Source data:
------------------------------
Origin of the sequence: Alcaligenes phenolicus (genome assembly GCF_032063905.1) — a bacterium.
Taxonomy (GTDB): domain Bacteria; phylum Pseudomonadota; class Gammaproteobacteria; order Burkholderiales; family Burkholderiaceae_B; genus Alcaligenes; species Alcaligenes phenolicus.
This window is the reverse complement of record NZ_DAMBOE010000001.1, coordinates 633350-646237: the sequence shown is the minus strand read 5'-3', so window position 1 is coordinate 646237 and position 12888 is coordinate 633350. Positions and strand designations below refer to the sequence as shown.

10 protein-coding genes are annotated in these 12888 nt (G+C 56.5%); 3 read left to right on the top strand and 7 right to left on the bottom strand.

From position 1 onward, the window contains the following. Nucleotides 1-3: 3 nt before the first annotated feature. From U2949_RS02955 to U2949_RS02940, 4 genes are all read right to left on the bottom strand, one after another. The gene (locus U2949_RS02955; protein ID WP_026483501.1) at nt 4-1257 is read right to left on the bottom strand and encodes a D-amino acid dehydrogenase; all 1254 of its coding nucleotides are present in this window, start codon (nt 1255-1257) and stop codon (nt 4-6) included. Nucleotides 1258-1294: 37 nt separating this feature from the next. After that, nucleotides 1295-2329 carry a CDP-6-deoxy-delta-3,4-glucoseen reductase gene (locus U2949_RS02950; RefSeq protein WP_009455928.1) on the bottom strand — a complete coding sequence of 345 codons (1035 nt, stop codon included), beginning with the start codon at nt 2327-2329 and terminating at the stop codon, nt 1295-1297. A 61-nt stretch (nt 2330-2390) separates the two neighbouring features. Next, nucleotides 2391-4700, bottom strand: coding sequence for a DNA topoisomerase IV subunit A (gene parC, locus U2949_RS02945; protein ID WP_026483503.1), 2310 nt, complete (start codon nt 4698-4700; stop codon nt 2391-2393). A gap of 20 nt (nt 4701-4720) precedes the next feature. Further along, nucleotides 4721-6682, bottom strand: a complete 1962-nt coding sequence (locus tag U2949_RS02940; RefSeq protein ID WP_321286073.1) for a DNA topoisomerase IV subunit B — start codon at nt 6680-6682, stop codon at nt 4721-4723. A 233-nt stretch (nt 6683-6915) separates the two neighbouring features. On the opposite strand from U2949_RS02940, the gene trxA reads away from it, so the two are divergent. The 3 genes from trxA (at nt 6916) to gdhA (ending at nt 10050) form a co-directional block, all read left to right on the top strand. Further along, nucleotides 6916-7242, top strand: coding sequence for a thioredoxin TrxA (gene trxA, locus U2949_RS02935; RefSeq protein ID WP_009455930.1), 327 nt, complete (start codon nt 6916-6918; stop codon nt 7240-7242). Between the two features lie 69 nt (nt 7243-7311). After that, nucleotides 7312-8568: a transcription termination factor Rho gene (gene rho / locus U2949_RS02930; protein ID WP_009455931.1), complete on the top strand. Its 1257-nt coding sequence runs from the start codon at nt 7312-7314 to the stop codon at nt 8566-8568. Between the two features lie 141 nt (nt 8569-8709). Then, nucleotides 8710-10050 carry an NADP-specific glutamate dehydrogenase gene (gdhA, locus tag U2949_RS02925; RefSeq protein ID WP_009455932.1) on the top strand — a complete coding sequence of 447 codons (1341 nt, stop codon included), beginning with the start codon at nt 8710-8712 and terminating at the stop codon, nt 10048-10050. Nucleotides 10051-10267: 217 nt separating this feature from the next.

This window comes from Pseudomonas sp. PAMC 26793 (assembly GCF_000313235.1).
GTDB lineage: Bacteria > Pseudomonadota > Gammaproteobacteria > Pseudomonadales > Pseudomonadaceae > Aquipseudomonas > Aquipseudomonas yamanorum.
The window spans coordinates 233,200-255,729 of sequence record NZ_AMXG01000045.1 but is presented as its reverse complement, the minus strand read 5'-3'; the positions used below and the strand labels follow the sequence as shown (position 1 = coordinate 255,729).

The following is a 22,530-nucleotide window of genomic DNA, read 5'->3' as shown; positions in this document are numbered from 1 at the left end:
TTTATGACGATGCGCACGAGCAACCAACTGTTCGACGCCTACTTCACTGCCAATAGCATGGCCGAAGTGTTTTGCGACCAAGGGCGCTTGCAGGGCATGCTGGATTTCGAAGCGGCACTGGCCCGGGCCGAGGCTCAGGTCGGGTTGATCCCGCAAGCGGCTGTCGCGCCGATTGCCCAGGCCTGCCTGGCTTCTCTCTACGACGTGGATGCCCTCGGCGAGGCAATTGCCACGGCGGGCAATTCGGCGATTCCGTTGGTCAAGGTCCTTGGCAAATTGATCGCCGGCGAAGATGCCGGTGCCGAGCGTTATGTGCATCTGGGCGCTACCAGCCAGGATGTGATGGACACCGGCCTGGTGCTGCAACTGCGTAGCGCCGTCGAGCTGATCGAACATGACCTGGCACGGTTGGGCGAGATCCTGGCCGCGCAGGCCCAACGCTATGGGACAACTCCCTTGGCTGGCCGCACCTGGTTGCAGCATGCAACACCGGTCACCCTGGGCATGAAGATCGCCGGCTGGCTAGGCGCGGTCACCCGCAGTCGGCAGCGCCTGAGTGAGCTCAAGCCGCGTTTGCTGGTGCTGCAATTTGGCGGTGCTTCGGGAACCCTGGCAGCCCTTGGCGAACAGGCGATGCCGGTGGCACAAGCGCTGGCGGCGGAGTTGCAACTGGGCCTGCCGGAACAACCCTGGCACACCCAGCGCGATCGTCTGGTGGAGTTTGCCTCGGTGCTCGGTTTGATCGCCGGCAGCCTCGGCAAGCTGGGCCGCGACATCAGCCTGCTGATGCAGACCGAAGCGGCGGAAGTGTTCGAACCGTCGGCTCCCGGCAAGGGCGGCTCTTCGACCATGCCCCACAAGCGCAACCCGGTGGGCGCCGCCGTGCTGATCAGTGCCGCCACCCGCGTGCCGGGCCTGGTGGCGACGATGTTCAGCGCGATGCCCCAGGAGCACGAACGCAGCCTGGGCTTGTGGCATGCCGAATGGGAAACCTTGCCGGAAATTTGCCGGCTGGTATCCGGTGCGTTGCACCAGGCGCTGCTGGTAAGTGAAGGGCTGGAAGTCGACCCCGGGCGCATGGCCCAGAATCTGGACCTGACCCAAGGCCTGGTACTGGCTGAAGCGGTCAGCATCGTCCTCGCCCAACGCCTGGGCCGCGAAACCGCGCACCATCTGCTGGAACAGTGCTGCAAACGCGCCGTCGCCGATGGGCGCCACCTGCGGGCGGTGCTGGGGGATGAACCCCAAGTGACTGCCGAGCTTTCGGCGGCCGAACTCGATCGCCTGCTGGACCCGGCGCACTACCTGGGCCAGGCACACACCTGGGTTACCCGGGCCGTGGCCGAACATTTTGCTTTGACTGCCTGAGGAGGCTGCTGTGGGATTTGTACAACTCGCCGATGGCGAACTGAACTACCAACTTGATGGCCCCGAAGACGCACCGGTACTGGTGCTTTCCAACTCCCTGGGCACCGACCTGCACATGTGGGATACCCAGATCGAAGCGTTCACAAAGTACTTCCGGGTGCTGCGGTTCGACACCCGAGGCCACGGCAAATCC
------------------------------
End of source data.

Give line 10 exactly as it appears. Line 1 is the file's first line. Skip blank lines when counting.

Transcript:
TTTATGACGATGCGCACGAGCAACCAACTGTTCGACGCCTACTTCACTGCCAATAGCATGGCCGAAGTGTTTTGCGACCAAGGGCGCTTGCAGGGCATGCTGGATTTCGAAGCGGCACTGGCCCGGGCCGAGGCTCAGGTCGGGTTGATCCCGCAAGCGGCTGTCGCGCCGATTGCCCAGGCCTGCCTGGCTTCTCTCTACGACGTGGATGCCCTCGGCGAGGCAATTGCCACGGCGGGCAATTCGGCGATTCCGTTGGTCAAGGTCCTTGGCAAATTGATCGCCGGCGAAGATGCCGGTGCCGAGCGTTATGTGCATCTGGGCGCTACCAGCCAGGATGTGATGGACACCGGCCTGGTGCTGCAACTGCGTAGCGCCGTCGAGCTGATCGAACATGACCTGGCACGGTTGGGCGAGATCCTGGCCGCGCAGGCCCAACGCTATGGGACAACTCCCTTGGCTGGCCGCACCTGGTTGCAGCATGCAACACCGGTCACCCTGGGCATGAAGATCGCCGGCTGGCTAGGCGCGGTCACCCGCAGTCGGCAGCGCCTGAGTGAGCTCAAGCCGCGTTTGCTGGTGCTGCAATTTGGCGGTGCTTCGGGAACCCTGGCAGCCCTTGGCGAACAGGCGATGCCGGTGGCACAAGCGCTGGCGGCGGAGTTGCAACTGGGCCTGCCGGAACAACCCTGGCACACCCAGCGCGATCGTCTGGTGGAGTTTGCCTCGGTGCTCGGTTTGATCGCCGGCAGCCTCGGCAAGCTGGGCCGCGACATCAGCCTGCTGATGCAGACCGAAGCGGCGGAAGTGTTCGAACCGTCGGCTCCCGGCAAGGGCGGCTCTTCGACCATGCCCCACAAGCGCAACCCGGTGGGCGCCGCCGTGCTGATCAGTGCCGCCACCCGCGTGCCGGGCCTGGTGGCGACGATGTTCAGCGCGATGCCCCAGGAGCACGAACGCAGCCTGGGCTTGTGGCATGCCGAATGGGAAACCTTGCCGGAAATTTGCCGGCTGGTATCCGGTGCGTTGCACCAGGCGCTGCTGGTAAGTGAAGGGCTGGAAGTCGACCCCGGGCGCATGGCCCAGAATCTGGACCTGACCCAAGGCCTGGTACTGGCTGAAGCGGTCAGCATCGTCCTCGCCCAACGCCTGGGCCGCGAAACCGCGCACCATCTGCTGGAACAGTGCTGCAAACGCGCCGTCGCCGATGGGCGCCACCTGCGGGCGGTGCTGGGGGATGAACCCCAAGTGACTGCCGAGCTTTCGGCGGCCGAACTCGATCGCCTGCTGGACCCGGCGCACTACCTGGGCCAGGCACACACCTGGGTTACCCGGGCCGTGGCCGAACATTTTGCTTTGACTGCCTGAGGAGGCTGCTGTGGGATTTGTACAACTCGCCGATGGCGAACTGAACTACCAACTTGATGGCCCCGAAGACGCACCGGTACTGGTGCTTTCCAACTCCCTGGGCACCGACCTGCACATGTGGGATACCCAGATCGAAGCGTTCACAAAGTACTTCCGGGTGCTGCGGTTCGACACCCGAGGCCACGGCAAATCC